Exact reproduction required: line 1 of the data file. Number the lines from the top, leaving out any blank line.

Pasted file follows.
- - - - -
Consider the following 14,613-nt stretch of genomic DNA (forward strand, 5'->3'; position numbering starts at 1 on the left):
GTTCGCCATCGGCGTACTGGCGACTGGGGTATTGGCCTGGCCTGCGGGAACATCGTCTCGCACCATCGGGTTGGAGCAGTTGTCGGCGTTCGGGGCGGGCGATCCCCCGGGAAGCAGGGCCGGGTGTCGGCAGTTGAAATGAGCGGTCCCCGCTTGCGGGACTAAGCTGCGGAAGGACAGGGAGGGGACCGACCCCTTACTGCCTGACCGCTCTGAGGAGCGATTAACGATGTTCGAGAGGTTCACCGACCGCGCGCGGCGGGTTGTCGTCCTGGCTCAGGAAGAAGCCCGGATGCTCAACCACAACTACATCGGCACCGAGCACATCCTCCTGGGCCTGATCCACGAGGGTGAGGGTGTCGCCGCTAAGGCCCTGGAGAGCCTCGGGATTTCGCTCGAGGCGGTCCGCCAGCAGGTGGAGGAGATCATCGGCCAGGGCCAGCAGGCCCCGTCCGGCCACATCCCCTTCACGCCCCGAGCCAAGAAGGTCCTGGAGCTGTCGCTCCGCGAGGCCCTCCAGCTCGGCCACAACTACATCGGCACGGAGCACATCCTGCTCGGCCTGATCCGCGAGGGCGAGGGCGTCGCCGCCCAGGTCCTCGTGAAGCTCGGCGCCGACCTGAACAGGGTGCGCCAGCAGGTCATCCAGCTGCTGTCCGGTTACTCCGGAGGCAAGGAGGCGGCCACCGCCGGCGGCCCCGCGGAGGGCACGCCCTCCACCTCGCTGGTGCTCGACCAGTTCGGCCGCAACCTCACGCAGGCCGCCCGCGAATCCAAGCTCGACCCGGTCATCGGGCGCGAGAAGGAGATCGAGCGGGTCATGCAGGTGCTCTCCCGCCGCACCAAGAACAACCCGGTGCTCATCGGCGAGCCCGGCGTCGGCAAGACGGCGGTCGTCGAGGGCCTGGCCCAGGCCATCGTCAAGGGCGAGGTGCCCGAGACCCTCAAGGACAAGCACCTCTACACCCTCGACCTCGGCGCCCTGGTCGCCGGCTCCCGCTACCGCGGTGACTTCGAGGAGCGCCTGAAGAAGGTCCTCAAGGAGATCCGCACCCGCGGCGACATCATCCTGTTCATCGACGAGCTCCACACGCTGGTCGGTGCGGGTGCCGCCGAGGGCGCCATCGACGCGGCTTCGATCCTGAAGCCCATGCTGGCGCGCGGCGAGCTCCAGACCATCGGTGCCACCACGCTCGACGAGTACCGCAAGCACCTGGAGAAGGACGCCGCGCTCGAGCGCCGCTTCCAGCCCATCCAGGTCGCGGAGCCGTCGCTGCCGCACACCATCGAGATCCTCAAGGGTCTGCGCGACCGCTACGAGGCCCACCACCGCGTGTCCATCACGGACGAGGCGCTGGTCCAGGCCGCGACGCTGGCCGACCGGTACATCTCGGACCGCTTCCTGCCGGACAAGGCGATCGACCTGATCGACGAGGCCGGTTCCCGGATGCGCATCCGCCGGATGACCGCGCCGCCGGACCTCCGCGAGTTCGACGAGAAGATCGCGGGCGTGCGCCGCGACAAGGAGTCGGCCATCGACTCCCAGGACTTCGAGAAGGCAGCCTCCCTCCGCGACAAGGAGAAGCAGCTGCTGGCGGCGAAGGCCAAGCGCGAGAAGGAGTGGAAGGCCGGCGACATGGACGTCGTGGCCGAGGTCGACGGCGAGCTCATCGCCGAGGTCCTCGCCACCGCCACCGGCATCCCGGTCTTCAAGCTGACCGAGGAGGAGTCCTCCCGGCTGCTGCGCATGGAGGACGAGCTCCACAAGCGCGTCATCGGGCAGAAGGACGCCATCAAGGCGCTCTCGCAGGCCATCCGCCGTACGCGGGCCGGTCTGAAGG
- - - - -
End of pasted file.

Consider the following 14,613-nt stretch of genomic DNA (forward strand, 5'->3'; position numbering starts at 1 on the left):